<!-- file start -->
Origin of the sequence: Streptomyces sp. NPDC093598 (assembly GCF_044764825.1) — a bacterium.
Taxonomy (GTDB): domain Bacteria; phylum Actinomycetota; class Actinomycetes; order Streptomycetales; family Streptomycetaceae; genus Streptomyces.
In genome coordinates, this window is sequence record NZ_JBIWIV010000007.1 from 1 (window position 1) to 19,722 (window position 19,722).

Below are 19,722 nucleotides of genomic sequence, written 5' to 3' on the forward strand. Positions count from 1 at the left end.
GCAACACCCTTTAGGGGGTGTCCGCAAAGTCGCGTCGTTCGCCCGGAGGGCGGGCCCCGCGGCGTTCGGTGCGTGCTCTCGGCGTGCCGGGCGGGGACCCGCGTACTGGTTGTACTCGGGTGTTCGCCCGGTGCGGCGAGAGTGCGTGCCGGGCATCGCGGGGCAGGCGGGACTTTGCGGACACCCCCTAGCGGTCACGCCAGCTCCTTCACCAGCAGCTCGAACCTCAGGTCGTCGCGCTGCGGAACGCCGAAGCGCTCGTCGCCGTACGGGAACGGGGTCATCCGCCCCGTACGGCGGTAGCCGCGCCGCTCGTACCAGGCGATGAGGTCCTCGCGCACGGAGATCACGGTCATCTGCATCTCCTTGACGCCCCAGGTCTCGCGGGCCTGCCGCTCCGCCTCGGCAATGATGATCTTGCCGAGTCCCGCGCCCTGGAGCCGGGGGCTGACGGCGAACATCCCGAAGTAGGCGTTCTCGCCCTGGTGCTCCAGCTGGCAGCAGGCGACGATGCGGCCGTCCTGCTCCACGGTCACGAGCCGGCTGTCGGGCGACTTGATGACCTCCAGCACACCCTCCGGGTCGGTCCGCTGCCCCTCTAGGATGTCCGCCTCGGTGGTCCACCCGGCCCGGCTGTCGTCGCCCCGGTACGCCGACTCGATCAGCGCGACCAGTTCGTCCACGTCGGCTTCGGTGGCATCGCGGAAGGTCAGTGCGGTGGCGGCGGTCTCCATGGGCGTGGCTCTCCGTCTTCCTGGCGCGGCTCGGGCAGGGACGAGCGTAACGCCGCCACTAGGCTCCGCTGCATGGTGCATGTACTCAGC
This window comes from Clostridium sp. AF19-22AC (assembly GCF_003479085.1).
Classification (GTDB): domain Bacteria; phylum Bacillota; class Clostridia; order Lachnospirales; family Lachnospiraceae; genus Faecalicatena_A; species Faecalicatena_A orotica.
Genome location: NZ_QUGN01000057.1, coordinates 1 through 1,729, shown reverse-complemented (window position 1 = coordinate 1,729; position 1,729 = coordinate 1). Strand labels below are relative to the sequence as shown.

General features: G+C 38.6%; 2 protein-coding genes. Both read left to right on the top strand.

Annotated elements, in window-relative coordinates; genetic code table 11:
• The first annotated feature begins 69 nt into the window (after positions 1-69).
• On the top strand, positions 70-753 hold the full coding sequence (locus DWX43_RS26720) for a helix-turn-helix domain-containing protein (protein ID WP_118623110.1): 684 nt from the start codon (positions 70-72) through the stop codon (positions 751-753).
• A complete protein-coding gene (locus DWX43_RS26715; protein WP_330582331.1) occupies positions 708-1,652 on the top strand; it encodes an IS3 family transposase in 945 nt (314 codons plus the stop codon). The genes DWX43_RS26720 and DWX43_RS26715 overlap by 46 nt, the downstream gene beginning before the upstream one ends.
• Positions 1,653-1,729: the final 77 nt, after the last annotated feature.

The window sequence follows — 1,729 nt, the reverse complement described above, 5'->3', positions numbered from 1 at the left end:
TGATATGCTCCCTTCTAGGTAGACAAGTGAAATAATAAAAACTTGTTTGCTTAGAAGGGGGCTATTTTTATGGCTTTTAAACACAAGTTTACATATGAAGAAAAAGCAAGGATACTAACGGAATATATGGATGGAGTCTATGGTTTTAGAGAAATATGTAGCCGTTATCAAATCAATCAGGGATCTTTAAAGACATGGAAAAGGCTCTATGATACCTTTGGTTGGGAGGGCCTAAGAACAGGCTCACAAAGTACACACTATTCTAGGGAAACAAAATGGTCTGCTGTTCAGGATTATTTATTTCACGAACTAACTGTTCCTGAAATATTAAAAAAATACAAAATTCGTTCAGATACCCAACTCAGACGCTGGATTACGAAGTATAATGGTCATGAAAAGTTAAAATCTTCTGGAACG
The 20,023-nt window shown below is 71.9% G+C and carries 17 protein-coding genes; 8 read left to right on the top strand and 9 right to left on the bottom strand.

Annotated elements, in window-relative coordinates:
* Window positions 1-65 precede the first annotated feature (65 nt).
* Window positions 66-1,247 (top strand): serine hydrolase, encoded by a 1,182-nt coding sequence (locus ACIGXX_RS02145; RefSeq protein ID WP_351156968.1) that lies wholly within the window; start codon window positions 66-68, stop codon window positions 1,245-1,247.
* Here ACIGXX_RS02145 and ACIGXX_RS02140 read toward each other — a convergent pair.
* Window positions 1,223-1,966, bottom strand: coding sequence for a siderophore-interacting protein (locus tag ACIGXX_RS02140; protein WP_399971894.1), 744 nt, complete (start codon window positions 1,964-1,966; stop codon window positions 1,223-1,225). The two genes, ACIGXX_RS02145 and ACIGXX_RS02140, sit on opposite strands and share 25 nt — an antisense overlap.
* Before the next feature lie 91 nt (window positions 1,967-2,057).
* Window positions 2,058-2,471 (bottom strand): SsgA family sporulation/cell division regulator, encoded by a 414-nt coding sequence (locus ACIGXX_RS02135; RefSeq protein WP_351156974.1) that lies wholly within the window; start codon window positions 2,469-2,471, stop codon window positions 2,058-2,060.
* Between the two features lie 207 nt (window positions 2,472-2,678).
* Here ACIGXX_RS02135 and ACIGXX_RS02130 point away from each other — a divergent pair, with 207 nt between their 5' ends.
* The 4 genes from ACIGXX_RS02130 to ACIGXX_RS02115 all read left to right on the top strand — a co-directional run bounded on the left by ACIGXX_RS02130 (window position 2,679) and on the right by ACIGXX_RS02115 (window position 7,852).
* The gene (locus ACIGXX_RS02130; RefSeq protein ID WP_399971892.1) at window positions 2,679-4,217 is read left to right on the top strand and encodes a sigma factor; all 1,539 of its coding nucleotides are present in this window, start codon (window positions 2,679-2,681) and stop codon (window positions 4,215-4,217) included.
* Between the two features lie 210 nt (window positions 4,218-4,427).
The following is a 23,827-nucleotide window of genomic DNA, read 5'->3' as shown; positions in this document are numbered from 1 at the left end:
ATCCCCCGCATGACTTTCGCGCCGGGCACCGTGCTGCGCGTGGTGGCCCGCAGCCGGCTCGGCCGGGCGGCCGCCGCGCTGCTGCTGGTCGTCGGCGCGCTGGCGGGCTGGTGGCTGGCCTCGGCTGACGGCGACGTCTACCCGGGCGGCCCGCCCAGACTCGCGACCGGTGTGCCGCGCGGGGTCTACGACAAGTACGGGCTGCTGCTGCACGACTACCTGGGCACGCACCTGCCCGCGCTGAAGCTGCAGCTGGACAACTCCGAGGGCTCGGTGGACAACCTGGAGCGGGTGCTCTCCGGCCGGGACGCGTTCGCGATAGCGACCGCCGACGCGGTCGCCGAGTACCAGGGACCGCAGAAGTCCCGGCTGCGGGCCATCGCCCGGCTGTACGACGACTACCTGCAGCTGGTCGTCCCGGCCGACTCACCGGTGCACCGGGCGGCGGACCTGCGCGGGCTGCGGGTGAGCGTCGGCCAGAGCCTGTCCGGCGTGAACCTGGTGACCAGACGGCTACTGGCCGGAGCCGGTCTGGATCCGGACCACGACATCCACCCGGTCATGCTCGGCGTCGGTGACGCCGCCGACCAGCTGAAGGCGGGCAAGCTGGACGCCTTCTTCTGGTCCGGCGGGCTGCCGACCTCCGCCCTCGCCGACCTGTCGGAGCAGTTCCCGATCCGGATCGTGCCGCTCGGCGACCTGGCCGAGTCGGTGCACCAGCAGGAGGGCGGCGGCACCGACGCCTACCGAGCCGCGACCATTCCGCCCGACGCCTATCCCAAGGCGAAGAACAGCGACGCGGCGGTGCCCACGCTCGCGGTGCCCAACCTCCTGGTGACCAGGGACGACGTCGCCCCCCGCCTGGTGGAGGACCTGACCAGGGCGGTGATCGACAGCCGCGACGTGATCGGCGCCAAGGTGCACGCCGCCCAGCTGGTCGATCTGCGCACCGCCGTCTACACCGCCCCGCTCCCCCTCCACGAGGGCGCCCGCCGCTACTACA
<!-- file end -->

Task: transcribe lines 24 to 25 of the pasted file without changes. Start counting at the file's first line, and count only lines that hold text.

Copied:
* Window positions 2,058-2,471 (bottom strand): SsgA family sporulation/cell division regulator, encoded by a 414-nt coding sequence (locus ACIGXX_RS02135; RefSeq protein WP_351156974.1) that lies wholly within the window; start codon window positions 2,469-2,471, stop codon window positions 2,058-2,060.
* Between the two features lie 207 nt (window positions 2,472-2,678).